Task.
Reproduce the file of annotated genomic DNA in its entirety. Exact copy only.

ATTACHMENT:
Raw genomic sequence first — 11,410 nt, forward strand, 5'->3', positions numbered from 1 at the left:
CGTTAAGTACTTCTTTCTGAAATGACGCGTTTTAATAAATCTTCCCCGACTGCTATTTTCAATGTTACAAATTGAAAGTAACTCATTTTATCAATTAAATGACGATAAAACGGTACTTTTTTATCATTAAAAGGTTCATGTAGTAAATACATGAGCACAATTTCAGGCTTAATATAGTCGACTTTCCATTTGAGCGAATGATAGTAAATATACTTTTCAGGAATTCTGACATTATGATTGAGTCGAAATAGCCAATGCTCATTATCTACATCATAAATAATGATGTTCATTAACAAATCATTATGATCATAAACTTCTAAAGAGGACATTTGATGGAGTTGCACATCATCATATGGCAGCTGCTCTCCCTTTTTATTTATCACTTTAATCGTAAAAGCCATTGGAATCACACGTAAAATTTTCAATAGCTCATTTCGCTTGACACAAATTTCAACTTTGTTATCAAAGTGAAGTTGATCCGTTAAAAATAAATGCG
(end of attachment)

Raw genomic sequence first — 11,410 nt, forward strand, 5'->3', positions numbered from 1 at the left:
CGTTAAGTACTTCTTTCTGAAATGACGCGTTTTAATAAATCTTCCCCGACTGCTATTTTCAATGTTACAAATTGAAAGTAACTCATTTTATCAATTAAATGACGATAAAACGGTACTTTTTTATCATTAAAAGGTTCATGTAGTAAATACATGAGCACAATTTCAGGCTTAATATAGTCGACTTTCCATTTGAGCGAATGATAGTAAATATACTTTTCAGGAATTCTGACATTATGATTGAGTCGAAATAGCCAATGCTCATTATCTACATCATAAATAATGATGTTCATTAACAAATCATTATGATCATAAACTTCTAAAGAGGACATTTGATGGAGTTGCACATCATCATATGGCAGCTGCTCTCCCTTTTTATTTATCACTTTAATCGTAAAAGCCATTGGAATCACACGTAAAATTTTCAATAGCTCATTTCGCTTGACACAAATTTCAACTTTGTTATCAAAGTGAAGTTGATCCGTTAAAAATAAATGCG